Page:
30th November 2022
Minister Butler and Minister English welcome the implementation of the Report of the Strategic Workforce Advisory Group on Home Carers and Nursing Home Healthcare Assistants and strongly endorse the Advisory Group’s recommendations
Minister English announces 1,000 employment permits for home care workers
Minister of State for Mental Health and Older People, Mary Butler TD and the Minister of State for Business, Employment and Retail, Damien English TD, launched the Report of the Strategic Workforce Advisory Group on Home Carers and Nursing Home Healthcare Assistants.
The cross-departmental Strategic Workforce Advisory Group was established in March 2022 by Minister Butler to examine strategic workforce challenges in publicly and privately provided frontline carer roles in home support and long-term residential care for older people. The Group’s report provides a comprehensive overview of the complex and inter-related challenges that are affecting the recruitment and retention of care workers. It makes 16 wide-ranging recommendations to urgently address these, spanning the areas of recruitment, pay and conditions, barriers to employment, and training and professional development, as well as sectoral reform. The recommendations:
- raise awareness of the training and employment opportunities that are available for care workers
- ensure greater equity in pay and conditions for care workers across the public, private and not-for-profit sectors
- facilitate collective bargaining
- remove disincentives for part-time work by the unemployed
- enable the employment of non-EU/EEA care workers in Ireland for roles in the sector
- support care workers’ professional development
- build the HSE’s capacity for timely, localised recruitment
- enhance the qualitative evidence base for policymaking in the sector
Welcoming the report Minister Butler and Minister English strongly endorsed all of the Group’s recommendations, committing to their full implementation as a priority.
With one of the most rapidly ageing populations in the EU, Ireland faces an ever-increasing challenge to address the shortage of care workers, a significant proportion of whom are themselves older people.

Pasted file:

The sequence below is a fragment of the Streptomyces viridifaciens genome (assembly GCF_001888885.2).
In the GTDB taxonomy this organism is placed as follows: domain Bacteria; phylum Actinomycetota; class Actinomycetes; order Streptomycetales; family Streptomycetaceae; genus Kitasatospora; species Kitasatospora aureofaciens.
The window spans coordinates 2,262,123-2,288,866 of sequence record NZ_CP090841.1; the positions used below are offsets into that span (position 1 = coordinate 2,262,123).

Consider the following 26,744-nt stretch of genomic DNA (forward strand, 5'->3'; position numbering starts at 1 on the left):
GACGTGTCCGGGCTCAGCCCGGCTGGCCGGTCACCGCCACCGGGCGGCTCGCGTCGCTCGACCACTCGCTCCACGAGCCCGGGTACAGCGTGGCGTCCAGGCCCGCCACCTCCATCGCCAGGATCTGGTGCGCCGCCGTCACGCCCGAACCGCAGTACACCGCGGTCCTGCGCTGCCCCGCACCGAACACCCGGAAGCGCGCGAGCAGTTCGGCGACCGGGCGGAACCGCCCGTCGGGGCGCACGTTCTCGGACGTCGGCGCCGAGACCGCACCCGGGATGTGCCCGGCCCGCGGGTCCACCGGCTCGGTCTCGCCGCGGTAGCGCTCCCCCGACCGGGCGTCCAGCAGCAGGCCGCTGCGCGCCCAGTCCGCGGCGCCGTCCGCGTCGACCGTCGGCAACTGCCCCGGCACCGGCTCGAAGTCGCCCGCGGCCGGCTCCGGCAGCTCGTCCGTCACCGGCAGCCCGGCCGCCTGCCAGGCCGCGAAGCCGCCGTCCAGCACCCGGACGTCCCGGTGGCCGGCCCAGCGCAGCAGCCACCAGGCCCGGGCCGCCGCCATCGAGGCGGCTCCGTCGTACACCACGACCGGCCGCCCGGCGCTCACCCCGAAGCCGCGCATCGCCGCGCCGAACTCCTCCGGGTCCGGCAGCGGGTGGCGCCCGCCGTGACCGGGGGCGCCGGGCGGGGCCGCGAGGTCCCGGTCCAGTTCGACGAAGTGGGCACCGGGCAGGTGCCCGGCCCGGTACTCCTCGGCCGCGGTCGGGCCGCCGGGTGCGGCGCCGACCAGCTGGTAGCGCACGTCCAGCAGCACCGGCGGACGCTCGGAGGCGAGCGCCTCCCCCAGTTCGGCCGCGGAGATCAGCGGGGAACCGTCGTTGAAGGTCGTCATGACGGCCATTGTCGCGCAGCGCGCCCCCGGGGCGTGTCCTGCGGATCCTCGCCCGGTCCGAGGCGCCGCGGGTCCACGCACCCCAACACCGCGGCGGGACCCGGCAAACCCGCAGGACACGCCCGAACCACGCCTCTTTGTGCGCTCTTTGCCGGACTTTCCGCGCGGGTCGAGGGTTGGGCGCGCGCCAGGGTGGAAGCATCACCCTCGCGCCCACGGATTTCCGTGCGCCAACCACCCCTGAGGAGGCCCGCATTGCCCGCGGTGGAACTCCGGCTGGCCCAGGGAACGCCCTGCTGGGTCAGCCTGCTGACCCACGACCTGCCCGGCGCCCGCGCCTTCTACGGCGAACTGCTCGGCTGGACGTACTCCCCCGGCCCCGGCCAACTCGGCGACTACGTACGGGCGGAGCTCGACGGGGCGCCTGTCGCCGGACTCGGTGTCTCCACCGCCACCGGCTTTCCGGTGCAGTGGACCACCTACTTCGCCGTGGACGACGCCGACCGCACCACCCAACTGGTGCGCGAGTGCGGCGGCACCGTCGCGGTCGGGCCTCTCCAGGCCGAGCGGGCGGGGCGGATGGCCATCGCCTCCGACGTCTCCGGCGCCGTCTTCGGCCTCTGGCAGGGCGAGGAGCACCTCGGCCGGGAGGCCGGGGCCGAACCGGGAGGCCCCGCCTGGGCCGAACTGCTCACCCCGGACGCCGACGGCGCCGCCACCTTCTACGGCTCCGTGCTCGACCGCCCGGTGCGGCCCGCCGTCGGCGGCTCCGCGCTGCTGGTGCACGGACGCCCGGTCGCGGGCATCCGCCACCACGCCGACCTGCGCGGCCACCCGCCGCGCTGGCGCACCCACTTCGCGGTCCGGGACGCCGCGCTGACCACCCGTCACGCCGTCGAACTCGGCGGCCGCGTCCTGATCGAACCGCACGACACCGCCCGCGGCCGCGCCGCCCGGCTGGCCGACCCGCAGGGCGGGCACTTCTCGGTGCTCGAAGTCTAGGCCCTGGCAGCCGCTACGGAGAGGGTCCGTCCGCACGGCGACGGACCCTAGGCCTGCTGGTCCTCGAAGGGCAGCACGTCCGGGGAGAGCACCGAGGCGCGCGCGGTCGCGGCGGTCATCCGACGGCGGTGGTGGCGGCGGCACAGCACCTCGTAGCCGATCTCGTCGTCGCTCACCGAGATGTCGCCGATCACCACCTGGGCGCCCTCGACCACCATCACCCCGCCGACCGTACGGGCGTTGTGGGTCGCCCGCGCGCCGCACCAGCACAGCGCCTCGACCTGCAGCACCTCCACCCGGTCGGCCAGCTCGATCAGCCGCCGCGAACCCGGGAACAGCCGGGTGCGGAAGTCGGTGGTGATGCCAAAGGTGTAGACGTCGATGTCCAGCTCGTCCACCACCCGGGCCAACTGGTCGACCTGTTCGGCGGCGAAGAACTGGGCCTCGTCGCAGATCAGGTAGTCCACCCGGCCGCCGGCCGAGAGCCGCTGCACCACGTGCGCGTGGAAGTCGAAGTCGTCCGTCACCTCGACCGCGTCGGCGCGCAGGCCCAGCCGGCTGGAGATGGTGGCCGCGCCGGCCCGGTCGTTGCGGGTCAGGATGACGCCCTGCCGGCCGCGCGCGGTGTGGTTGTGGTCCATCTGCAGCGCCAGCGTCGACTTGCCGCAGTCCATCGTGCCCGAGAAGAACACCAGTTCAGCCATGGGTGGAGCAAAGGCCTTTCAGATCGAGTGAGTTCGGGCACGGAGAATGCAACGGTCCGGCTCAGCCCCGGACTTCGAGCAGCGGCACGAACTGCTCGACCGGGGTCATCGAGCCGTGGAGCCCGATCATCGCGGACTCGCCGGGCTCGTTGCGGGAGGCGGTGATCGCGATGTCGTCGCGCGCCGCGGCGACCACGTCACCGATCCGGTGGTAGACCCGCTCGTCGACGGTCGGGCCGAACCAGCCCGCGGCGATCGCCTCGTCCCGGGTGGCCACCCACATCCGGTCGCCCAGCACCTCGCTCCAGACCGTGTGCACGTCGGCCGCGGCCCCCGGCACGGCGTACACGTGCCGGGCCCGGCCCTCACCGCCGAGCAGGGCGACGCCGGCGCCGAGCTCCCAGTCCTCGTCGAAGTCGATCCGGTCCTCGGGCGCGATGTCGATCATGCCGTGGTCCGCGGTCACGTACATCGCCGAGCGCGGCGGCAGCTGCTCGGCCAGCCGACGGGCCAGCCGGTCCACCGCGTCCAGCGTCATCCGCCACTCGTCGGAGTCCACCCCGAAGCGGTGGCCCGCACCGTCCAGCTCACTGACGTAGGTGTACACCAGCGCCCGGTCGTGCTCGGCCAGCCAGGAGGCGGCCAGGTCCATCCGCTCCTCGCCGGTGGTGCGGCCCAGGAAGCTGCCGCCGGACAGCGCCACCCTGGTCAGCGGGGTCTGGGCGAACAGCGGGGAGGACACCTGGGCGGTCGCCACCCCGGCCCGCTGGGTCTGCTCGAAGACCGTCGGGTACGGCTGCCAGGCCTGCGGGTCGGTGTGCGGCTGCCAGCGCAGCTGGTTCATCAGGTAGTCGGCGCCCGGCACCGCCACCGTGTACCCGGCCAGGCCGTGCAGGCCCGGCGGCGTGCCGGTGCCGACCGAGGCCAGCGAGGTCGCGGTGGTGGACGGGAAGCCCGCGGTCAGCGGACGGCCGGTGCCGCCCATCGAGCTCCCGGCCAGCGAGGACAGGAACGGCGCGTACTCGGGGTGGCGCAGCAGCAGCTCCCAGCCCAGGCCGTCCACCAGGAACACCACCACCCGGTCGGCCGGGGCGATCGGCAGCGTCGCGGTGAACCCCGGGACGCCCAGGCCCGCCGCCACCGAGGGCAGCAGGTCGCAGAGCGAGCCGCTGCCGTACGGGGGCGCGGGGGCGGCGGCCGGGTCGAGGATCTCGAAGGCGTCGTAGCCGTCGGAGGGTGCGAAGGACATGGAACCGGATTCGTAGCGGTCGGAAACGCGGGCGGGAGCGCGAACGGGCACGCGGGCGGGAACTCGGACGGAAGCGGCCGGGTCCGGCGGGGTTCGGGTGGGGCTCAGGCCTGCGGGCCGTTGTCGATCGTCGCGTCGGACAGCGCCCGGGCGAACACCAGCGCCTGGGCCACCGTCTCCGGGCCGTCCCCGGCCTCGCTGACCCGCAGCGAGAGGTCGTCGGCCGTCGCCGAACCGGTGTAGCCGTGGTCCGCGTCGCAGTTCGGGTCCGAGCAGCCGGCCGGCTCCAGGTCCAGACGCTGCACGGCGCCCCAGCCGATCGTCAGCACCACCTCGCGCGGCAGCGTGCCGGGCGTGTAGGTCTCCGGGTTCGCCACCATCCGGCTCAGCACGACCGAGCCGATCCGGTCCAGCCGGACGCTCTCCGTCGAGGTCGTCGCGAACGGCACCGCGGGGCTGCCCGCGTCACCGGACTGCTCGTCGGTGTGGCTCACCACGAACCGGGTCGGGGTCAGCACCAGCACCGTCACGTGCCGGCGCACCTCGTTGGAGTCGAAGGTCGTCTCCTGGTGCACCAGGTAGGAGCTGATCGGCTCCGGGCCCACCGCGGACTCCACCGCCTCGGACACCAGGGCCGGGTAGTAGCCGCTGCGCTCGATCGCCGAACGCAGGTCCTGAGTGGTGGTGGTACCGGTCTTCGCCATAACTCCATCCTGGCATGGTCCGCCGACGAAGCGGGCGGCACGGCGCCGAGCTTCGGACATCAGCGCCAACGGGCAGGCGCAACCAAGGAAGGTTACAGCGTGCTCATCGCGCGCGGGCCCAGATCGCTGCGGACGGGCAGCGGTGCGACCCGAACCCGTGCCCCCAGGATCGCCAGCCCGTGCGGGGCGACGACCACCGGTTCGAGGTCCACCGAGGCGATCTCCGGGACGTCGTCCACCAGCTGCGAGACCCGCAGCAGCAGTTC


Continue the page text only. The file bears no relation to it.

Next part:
Minister Butler said:
“All care workers working in home support and long-term residential care for older people should receive fair pay and conditions and have the opportunity to progress in their careers. We need to show home support workers and healthcare assistants that we value the important work they do and make it a viable career option. I echo the Advisory Group’s call for all private sector and voluntary providers to commit to pay home support workers and healthcare assistants the National Living Wage at a minimum (currently €12.90), and for home support workers to receive payment for all time spent travelling between people’s homes and for other reasonable travel expenses.
“We need to urgently address the shortage of care workers in Ireland. In conjunction with wider sectoral reforms which are in train, implementation of the Group’s recommendations will have a real and lasting impact on addressing these workforce challenges.”
Minister English welcomed the recommendations to address the barriers to the recruitment of care workers, as highlighted in the report. These include commitments to:
- run a national campaign to raise the profile of training and employment opportunities for care workers
- undertake a review of public employment services to increase the number of jobseekers who become care workers
- build the HSE’s capacity for timely and locally focused recruitment
- enhance European-level recruitment activities
- undertake a review of the eligibility criteria for State benefits to ensure that engagement in part-time employment is not disincentivised
- remove home care workers from the Ineligible Occupations List to enable the employment within Ireland of up to 1,000 non-EU/EEA citizens in this area
Minister English commented:
“The current shortage of care workers is a significant issue that needs to be addressed as a matter of urgency. We therefore need to simultaneously tackle the challenges that are impeding recruitment at national level and facilitate international recruitment in the shorter term. I hope that the implementation of the Advisory Group’s recommendations will significantly improve the pay and conditions of care workers in Ireland and make it a more attractive and sustainable career.
“Accordingly, I am announcing that 1,000 General Employment Permits will be made available for home care workers from January 2023. As recommended by the Advisory Group, these permits will be for full-time positions with a minimum salary of €27,000 per year and a stipulated minimum continuous shift-length of four hours per working day. This will ensure good quality employment for care workers who come to Ireland while at the same time alleviating our national recruitment crisis.”
The implementation of the Advisory Group’s recommendations has commenced and will be closely monitored by the Implementation Group that has been established by the Department of Health.
Notes to editors
Report of the Strategic Workforce Advisory Group on Home Carers and Nursing Home Health Care Assistants
The Strategic Workforce Advisory Group was chaired by the Department of Health and its membership comprised representatives from seven government departments, Children, Equality, Disability, Integration and Youth; Enterprise, Trade and Employment; Health; Higher and Further Education, Research, Innovation and Science; Justice; Public Expenditure and Reform; and Social Protection), the Health Service Executive (HSE), the Health Information and Quality Authority (HIQA) and SOLAS.
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